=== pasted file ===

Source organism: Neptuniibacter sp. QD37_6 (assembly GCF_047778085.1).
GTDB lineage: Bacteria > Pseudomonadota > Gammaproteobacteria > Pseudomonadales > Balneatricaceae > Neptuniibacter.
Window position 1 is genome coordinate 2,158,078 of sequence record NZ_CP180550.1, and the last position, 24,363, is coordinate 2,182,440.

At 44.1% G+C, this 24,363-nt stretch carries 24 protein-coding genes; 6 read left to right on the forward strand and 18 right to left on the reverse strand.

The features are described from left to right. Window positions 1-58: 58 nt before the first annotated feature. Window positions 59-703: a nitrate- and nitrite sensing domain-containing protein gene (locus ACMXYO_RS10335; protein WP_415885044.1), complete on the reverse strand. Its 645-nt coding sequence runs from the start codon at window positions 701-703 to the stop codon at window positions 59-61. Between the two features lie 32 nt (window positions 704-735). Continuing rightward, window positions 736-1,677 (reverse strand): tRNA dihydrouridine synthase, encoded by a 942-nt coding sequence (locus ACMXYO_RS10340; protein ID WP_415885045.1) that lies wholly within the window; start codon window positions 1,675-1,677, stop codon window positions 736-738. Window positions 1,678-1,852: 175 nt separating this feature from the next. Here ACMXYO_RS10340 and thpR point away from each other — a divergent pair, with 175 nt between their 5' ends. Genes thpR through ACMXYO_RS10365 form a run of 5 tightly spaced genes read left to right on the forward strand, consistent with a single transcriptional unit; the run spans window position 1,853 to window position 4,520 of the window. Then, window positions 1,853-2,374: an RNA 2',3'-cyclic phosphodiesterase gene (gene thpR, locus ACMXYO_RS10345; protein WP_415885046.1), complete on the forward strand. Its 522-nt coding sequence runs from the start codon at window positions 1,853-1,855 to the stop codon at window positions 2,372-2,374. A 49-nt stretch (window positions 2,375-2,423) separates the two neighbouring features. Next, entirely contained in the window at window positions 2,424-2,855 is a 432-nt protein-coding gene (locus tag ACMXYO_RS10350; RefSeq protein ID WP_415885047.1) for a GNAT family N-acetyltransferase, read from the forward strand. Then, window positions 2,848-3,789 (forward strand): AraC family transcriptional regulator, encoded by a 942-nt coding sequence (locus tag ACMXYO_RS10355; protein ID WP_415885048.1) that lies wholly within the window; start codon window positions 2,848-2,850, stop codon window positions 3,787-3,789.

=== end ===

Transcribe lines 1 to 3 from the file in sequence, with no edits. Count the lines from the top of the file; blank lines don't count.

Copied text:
Source organism: Neptuniibacter sp. QD37_6 (assembly GCF_047778085.1).
GTDB lineage: Bacteria > Pseudomonadota > Gammaproteobacteria > Pseudomonadales > Balneatricaceae > Neptuniibacter.
Window position 1 is genome coordinate 2,158,078 of sequence record NZ_CP180550.1, and the last position, 24,363, is coordinate 2,182,440.